University of Miami athlete Austen Everett died from non-Hodgkin's lymphoma in 2012. Her mother said it was soon after that, as she found out about even more sick players, that she came to believe that artificial turf used on soccer fields was the culprit.
"I realized, 'Oh my God, the thing that she loved most probably killed her,'" June Leahy told NBC News. "And that was hard." Leahy says since her daughter's death, she still hasn't gotten enough answers — or action from lawmakers and regulators.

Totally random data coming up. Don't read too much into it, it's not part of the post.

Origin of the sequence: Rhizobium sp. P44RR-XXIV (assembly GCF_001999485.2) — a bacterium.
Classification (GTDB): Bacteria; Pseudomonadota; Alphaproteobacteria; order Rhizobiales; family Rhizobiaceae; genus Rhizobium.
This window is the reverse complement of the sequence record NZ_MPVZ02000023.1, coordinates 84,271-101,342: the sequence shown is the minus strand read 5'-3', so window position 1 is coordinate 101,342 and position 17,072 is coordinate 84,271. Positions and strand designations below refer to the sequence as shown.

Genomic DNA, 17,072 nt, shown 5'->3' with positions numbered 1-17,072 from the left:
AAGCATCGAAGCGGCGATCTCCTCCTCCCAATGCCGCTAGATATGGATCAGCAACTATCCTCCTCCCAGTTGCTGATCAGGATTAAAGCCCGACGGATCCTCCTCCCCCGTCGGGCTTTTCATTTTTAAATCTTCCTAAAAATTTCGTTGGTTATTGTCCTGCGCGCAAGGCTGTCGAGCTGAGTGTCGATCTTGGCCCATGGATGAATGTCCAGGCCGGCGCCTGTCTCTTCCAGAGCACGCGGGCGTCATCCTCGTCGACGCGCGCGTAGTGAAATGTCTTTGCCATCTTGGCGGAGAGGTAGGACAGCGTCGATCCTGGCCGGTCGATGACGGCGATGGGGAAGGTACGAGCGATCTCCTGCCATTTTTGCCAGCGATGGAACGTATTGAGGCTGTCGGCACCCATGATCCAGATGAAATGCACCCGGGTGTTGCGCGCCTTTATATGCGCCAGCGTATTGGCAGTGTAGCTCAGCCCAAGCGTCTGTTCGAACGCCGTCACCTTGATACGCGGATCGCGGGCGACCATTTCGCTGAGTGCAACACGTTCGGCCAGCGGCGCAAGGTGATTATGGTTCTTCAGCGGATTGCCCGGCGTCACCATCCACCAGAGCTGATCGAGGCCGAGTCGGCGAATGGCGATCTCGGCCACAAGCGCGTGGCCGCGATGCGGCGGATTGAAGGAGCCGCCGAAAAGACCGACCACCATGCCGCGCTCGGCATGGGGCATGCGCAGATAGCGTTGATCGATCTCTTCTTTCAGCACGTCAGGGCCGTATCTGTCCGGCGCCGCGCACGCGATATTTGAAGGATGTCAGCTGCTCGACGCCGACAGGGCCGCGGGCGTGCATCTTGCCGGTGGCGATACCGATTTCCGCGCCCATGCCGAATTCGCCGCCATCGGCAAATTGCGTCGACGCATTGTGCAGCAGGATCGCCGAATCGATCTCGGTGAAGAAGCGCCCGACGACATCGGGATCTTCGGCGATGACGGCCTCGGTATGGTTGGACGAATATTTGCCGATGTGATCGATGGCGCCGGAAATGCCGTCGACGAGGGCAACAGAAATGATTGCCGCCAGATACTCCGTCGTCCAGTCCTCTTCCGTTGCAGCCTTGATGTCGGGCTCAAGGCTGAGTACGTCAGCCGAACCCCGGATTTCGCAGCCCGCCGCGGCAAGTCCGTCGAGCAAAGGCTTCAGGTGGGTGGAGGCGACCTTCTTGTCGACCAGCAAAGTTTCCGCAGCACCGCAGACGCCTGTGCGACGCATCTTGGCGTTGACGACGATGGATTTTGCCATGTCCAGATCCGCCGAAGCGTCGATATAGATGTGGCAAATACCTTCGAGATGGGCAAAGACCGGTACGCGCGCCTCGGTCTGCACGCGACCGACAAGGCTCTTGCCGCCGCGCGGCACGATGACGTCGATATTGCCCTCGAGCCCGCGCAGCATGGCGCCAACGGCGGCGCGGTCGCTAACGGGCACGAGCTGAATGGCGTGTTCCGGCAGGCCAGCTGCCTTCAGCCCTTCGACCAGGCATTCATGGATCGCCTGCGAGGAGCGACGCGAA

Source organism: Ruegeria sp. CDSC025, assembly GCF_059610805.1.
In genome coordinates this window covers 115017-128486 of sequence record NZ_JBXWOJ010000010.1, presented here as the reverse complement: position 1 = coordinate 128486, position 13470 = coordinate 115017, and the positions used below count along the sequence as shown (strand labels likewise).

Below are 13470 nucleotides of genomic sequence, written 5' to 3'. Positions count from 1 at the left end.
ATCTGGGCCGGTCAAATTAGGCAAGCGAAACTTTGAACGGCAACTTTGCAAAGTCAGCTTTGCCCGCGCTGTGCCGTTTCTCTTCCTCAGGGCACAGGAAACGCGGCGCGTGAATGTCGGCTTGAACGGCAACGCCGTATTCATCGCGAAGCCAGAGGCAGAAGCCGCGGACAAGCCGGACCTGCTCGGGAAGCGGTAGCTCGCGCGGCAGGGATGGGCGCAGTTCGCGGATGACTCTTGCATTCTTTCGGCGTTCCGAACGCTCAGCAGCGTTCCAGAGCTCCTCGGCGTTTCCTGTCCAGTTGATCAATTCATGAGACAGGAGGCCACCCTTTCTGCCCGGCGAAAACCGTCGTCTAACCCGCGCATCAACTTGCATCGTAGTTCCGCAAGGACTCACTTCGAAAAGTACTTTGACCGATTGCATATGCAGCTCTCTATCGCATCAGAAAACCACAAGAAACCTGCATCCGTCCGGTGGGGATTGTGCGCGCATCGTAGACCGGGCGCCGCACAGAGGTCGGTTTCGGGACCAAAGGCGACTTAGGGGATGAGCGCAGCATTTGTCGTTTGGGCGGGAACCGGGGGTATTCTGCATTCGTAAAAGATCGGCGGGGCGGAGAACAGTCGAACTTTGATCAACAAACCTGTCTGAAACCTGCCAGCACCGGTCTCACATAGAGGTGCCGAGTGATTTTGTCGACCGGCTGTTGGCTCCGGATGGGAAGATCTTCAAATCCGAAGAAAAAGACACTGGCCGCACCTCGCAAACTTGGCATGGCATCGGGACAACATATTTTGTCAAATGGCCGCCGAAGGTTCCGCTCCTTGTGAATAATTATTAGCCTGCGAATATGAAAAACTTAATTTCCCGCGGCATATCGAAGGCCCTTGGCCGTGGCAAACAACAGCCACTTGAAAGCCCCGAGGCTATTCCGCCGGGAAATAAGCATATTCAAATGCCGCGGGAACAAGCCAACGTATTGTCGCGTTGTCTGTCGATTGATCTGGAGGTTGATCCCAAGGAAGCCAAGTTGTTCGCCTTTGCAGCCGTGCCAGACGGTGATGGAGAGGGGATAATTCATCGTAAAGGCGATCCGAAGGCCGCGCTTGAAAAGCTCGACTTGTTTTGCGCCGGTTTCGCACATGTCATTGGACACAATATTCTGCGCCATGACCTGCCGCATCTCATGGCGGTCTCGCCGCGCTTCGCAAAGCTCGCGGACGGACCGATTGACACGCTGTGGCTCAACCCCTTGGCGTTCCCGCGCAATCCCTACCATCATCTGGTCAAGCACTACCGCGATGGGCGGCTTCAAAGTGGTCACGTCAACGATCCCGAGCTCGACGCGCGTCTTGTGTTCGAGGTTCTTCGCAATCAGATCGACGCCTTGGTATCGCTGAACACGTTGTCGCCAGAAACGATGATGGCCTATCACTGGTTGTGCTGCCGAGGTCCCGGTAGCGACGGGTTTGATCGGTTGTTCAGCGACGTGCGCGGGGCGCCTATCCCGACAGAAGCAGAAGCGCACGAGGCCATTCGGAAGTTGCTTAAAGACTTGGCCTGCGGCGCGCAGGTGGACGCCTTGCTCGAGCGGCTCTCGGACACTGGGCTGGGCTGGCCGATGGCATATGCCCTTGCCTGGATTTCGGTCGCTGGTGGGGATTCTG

Crumb rubber turf, which is used in thousands of U.S. schools, parks and professional stadiums, is made from pulverized tires — which can contain carcinogens — and green nylon blades of fake grass. No research has linked crumb or shredded rubber to cancer, and the turf industry says dozens of studies have shown the surface poses no health risk. Some parents and activists, however, say there should be more testing and that federal regulators should take a position on its safety.